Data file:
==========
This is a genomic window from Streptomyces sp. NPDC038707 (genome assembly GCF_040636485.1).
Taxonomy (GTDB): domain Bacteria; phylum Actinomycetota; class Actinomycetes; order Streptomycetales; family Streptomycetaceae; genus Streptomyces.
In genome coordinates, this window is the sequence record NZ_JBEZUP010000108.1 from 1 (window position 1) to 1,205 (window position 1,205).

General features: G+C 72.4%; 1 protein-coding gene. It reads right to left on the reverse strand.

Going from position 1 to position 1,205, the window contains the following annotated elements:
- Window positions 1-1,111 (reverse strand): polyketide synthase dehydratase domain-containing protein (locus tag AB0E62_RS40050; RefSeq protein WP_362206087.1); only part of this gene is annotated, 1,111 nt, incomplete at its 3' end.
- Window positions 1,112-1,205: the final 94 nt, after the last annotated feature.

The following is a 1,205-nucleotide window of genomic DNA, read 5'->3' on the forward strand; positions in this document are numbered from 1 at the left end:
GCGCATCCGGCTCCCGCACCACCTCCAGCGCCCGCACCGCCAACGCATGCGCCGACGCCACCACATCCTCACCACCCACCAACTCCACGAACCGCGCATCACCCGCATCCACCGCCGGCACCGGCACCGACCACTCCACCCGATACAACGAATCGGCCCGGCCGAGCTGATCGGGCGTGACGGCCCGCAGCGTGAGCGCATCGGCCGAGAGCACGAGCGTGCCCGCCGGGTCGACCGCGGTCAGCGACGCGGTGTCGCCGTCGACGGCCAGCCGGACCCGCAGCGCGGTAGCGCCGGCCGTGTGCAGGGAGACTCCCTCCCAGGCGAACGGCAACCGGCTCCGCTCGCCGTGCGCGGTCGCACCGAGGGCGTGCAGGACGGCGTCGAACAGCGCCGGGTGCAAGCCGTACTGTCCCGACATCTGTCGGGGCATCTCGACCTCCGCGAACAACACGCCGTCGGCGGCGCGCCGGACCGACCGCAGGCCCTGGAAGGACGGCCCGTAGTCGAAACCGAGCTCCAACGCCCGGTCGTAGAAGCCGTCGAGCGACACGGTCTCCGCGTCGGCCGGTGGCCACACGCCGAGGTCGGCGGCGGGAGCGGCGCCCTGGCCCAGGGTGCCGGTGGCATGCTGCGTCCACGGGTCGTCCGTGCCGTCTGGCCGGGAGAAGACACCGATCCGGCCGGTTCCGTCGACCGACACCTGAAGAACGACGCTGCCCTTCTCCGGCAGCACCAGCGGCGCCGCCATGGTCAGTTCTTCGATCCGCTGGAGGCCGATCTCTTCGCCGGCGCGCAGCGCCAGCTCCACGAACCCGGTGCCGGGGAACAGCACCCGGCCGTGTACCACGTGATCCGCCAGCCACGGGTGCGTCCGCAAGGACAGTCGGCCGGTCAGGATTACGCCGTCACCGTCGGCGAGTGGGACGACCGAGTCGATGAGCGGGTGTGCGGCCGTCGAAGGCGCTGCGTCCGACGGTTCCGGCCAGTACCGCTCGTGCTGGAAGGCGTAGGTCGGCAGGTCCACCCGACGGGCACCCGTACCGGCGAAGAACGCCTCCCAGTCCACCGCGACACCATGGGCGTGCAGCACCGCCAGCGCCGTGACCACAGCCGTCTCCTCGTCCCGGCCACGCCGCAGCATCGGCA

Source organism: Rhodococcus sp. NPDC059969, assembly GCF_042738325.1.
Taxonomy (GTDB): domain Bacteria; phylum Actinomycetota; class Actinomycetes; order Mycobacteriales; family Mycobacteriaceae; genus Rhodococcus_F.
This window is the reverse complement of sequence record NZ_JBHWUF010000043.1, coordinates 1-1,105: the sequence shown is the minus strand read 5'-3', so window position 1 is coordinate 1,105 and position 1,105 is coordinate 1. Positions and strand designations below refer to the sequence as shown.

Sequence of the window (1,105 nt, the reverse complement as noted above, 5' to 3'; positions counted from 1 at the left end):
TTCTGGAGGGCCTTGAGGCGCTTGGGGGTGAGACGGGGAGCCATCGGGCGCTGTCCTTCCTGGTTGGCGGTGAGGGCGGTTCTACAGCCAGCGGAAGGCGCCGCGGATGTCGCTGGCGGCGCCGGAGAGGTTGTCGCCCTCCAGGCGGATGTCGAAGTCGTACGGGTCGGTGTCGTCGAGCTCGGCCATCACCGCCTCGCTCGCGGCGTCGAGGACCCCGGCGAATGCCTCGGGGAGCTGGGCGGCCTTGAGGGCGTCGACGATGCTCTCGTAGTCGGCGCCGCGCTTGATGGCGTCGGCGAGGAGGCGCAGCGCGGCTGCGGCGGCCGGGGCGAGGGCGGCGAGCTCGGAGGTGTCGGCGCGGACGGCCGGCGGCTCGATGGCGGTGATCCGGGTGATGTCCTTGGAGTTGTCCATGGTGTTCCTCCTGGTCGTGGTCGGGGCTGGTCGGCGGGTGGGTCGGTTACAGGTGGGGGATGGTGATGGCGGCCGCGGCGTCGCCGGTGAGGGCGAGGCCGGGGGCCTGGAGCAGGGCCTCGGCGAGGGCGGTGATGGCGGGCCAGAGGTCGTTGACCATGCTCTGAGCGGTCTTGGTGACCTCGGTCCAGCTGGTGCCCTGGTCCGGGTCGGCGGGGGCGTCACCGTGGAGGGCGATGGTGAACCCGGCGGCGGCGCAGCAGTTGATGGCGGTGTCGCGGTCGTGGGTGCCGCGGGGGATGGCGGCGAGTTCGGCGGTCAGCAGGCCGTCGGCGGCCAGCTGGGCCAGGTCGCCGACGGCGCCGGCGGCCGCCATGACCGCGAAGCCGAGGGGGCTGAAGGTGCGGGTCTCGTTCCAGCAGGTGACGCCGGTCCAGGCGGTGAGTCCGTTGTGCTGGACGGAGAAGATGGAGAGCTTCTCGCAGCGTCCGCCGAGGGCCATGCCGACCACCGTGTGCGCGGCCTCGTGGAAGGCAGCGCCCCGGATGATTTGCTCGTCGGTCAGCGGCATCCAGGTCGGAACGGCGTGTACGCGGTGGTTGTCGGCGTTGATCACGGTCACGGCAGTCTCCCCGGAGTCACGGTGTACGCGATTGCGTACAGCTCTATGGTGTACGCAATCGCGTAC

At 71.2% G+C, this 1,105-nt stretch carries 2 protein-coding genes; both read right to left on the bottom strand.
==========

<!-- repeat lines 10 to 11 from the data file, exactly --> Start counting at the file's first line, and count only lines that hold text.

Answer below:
Source organism: Rhodococcus sp. NPDC059969, assembly GCF_042738325.1.
Taxonomy (GTDB): domain Bacteria; phylum Actinomycetota; class Actinomycetes; order Mycobacteriales; family Mycobacteriaceae; genus Rhodococcus_F.